It has occurred to this writer over the past few days that perhaps a recently adopted IBAF rule change designed to thwart long extra-inning games (see previous entry) might not be such a hair-brained scheme after all. In fact the new touted “Schiller Free Base Runners Rule” might be taken as only the first of several ground-breaking steps in the sport’s improvement. There are additional steps that might now be taken by the “lords of international baseball” not only to improve the swansong Beijing tournament, but also to increase chances that baseball might somehow find its way back as an Olympic sport for the 2016 games at an as-yet-unnamed site.
With that thought in mind I suggest to the IBAF and IOC brain trust a handful of further slight modifications in long-standing baseball rules that would likely benefit the Beijing matches and possibly improve chances for the sport finding renewed support and acceptance in such far-flung outposts as Afghanistan and New Guinea. The first needed rule change for this month’s contests would seem to be one geared to neutralize any threats to healthy and artistry posed by Beijing’s notorious “walls of incessant industrial smog.” The seeming solution here would be to eliminate the three outfield positions from the diamond, since outfield play will most likely not be clearly visible from the grandstands or press box at any rate. With the defense now limited to just six players, any ball hit beyond the infielders would automatically be scored a “ground-rule single” no matter what the dimensions of the unseen blow might actually be.
A second new playing rule humbly proposed here would be the limiting of all games (entire games, and not individual pitchers) to a 30-pitch count. Once 30 pitches are thrown the game would immediately cease (no last at bats for the “home” club) and the results would be duly recorded in the tournament standings. If by some chance a game were still tied after 30 pitches (not a high likelihood given that any ball hit beyond the infield would be an automatic single) then the winner could be determined by immediately moving to the novel IBAF showcase ruling for 11th-inning tie-breaking. The team at bat after 30 pitches would suddenly revert to no outs, and their manager could then move to any hitter he chooses from his batting order (per Schiller’s new ruling) and thus also put the two previous hitters in the batting order on first and second bases. One clear advantage of this new set of playing conditions would be that Olympic baseball fans would enjoy a much greater opportunity to see the new ingenious Schiller extra-inning rule on display and not have to wait for the rare event of an 11-inning contest. (I realize here that with a 30-pitch limit on all games, first at-bats would now take on a major importance. This could be handled with an auxiliary rule that allowed first at-bats to the team whose name had the fewest characters in the Chinese character spelling system.)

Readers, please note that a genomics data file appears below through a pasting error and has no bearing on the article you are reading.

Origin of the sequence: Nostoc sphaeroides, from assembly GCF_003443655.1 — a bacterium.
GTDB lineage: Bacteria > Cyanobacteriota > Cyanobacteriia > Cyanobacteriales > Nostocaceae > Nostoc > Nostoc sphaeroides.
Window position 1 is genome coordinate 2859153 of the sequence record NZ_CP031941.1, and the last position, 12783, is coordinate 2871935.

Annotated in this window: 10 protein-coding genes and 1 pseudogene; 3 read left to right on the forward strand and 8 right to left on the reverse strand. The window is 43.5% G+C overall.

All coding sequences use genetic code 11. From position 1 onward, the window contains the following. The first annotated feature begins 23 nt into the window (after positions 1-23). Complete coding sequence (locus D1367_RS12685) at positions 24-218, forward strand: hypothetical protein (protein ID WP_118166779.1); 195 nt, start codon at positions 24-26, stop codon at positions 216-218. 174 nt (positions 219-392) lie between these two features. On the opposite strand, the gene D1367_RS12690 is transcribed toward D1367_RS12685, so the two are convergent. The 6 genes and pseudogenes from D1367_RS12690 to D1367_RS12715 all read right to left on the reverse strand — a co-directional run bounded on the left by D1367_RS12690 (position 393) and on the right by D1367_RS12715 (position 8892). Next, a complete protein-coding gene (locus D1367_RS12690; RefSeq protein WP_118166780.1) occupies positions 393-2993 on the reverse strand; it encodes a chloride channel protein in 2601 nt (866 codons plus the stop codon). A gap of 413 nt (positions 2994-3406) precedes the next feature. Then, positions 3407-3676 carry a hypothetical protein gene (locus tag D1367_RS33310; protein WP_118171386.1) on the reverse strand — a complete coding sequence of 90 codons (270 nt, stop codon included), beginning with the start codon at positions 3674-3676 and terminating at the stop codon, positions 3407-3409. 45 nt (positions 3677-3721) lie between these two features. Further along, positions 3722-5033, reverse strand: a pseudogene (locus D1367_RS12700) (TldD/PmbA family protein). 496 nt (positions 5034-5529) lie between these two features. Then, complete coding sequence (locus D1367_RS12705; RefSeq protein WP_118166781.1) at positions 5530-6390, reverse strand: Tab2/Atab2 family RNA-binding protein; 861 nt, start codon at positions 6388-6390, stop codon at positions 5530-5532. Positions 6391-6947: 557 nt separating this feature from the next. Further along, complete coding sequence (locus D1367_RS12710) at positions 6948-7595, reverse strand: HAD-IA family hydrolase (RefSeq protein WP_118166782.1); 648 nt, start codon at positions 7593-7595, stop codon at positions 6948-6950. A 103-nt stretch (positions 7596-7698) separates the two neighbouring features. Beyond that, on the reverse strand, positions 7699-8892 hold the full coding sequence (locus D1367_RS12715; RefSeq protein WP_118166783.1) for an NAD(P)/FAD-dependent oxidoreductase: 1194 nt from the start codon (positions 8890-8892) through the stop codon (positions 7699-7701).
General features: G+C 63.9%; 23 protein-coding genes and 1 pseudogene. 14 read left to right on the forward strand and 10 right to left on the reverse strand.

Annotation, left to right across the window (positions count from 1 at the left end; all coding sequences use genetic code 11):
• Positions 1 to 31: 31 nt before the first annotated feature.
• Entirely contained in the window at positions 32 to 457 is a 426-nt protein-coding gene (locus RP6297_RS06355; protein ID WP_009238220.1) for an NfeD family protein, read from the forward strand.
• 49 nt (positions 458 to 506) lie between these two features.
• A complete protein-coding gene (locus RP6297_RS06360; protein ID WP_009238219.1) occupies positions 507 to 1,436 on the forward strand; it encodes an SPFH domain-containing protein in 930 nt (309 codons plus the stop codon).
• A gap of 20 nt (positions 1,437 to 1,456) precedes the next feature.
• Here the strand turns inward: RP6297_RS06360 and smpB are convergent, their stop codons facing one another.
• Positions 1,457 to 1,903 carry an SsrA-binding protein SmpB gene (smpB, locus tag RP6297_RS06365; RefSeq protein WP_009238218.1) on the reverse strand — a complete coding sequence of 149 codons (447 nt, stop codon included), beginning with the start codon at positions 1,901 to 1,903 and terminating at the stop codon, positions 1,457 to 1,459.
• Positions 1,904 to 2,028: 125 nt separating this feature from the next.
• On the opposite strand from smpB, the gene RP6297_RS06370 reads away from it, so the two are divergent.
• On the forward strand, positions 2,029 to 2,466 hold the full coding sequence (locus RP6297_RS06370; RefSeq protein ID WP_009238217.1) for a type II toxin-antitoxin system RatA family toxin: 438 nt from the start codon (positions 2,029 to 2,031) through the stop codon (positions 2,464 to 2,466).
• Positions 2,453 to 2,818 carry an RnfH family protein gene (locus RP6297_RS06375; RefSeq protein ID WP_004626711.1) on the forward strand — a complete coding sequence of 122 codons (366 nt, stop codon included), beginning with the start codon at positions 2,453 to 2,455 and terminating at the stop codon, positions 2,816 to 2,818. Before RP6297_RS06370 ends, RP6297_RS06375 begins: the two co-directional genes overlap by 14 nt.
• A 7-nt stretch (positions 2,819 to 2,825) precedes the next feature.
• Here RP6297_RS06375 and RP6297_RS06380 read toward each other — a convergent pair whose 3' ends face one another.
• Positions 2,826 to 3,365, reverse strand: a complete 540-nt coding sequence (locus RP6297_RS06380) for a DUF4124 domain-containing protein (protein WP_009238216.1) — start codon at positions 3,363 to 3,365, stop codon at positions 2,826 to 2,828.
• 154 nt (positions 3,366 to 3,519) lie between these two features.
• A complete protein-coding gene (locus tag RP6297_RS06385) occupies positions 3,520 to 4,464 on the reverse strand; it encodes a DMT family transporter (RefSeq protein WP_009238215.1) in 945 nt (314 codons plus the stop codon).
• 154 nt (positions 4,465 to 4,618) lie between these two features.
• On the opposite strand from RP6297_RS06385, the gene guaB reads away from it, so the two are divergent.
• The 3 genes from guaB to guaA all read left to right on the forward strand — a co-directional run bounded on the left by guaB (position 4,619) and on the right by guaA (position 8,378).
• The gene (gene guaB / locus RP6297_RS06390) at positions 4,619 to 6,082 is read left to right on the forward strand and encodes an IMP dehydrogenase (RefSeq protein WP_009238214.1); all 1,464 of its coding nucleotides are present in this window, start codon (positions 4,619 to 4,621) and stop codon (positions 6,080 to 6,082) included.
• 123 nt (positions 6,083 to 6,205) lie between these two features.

The combination of these new proposed rules (no outfielders and 30 pitches total) would also work most effectively to achieve two of the IBAF’s main stated goals. First, these rules would definitely shorten all games, eliminating the main IBAF preoccupations with possible interruptions of important television, entertainment and security schedules (as claimed in the recent IBAF announcement of their revamped extra-inning rule). Secondly and most importantly, by reforming the game with an infield only and a total of no more than 30 pitches, baseball would hardly look much like “baseball” anymore. The diamond sport would take on instead the appearance of something akin to, say, curling or field hockey or squash. It would seem likely that a sport with such a revamped appearance might stand a far greater opportunity of receiving the support of non-baseball countries throughout Africa and Europe and Oceania, and thus also increase its likelihood of obtaining the votes desperately needed in IOC circles for 2016 reinstatement as an “official” Olympic sport.
The only possible objections I can foresee to these proposed “minor” rule changes would be that they might be seen by some backward-looking old-timers as impacting far too heavily on the traditional appearance and quality of the sport as fans have known it and loved it for more than a century and a half. But the recent IBAF proposed extra-inning tie-breaker rule is itself already sufficient proof that such sentimental “traditionalist” arguments hold little importance for IBAF rule-makers. Most traditional baseball fans reside in the United States, anyway, where Olympic baseball draws almost no attention at any rate. So why not continue the reigning logic of tweaking the Olympic version of the sport so that it finds needed success and appeal with a population existing outside of what might be termed traditional baseball populations. If we don’t need extra innings or fixed batting orders or earned base runners, why do we need outfielders or outfield play? And if you have already seen 30 pitches why do you need to see 300? If in 2008 few baseball fans can recall what a double header was, why should we expect that many fans in 2016 or 2020 will recall the concept of baseball played without a time clock? Or without a pitch count? Let’s seize the moment and remember Beijing as the sacred place where baseball starting look squarely and boldly to the future and finally cut its stranglehold ties with the withering past.